When you think about the future, how do you envision your environment? What do buildings look like, both inside and out? As frequently as the trends in fashion and design change, so do the trends in architecture which influence how structures around us are designed and constructed. Beneath those changes are fundamental elements and standards that will never change.

Experts are predicting that buildings of the future will embrace the use of healthier building materials to support sustainable initiatives. In an effort to validate that prediction, we’ve looked at some of the trends in residential architecture that we can expect to emerge over the next few years.

  • As a younger generation seeks out a conveniently urban lifestyle, architects will incorporate more urban characteristics within their projects, even if they are in smaller towns and villages, with a focus on higher-density development. Millennials want to be closer to amenities within close walking or biking distance to commercial areas, jobs, and public transit. Architects will have to be creative when it comes to building in more accessible locations, which may require smaller spaces with more innovative design features.
  • “Smart homes” are becoming more popular in the operation of our homes, including smartphone automated controls for home temperature, security, and lighting. Consumers are becoming more aware of environmental health issues that will lead to greater use of non-volatile organic compounds of paint and composite wood, natural fiber upholstery, and air purification systems.
  • Sustainable design elements that increase a home’s energy efficiency, like solar panels, water reclamation systems, and tankless water heaters are guaranteed to grow in demand. Solar energy is sustainable, and as a renewable resource could address global energy needs, forever. Once solar panels are installed and working at maximum efficiency, they hardly require any maintenance.  We think we’ll start to see more applications of solar power generation including photovoltaic roads and walkways, solar pre-heat hydronic systems, and photovoltaic systems integrated with building cladding.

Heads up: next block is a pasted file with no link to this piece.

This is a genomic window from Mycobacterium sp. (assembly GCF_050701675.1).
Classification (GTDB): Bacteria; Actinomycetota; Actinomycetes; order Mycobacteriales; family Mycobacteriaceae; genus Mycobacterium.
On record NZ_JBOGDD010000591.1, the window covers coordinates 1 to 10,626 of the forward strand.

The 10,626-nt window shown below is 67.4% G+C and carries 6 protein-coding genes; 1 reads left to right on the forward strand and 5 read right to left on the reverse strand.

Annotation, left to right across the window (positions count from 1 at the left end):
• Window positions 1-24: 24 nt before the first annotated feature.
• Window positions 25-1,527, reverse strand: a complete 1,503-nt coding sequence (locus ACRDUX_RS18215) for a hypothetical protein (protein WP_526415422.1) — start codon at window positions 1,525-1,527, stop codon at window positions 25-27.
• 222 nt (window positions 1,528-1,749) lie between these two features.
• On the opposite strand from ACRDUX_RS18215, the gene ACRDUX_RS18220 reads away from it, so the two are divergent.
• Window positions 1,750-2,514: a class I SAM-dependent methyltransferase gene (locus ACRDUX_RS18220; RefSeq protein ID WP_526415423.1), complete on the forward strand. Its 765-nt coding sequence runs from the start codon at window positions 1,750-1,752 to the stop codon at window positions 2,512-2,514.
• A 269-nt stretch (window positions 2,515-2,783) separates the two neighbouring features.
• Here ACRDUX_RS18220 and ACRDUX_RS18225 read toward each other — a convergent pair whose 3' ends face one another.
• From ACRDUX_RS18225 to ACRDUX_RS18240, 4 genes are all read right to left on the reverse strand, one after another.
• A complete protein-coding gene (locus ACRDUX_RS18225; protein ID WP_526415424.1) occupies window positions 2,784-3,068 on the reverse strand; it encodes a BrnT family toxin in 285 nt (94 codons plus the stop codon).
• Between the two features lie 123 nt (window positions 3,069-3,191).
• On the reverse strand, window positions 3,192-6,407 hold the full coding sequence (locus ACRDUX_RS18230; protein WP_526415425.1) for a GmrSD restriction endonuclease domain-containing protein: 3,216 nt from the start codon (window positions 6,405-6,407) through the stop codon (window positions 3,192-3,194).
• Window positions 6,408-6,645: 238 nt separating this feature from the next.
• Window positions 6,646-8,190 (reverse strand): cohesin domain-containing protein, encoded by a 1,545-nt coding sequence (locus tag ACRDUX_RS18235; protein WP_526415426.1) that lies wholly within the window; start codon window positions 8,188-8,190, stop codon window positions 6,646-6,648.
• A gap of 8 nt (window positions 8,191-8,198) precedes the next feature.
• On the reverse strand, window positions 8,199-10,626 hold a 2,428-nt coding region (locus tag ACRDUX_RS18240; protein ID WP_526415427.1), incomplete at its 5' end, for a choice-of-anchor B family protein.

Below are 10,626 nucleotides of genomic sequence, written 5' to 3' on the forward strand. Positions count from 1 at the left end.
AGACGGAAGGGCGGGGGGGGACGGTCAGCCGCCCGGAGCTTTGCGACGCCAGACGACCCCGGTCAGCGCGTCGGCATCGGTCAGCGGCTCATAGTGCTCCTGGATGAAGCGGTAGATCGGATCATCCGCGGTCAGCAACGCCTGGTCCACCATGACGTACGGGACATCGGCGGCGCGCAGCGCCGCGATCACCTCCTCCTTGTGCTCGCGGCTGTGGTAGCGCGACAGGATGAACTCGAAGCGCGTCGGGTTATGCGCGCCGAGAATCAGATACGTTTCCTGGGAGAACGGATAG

• Due to changing work patterns, and a new generation of working from home/remote working, we will start to place a greater emphasis on separating the home office space from the other living areas of a home.
  • Finally, universal design elements including wider hallways, added handrails, and one-level living spaces will likely grow in popularity to help the aging population stay in their homes longer.

Behind all of this remain some key elements that DON’T change: consumers will continue to prefer a high quality built form, and the demand for sustainability and ethical practices will remain core values. Architects are committed to excellence and meeting the needs of today and tomorrow.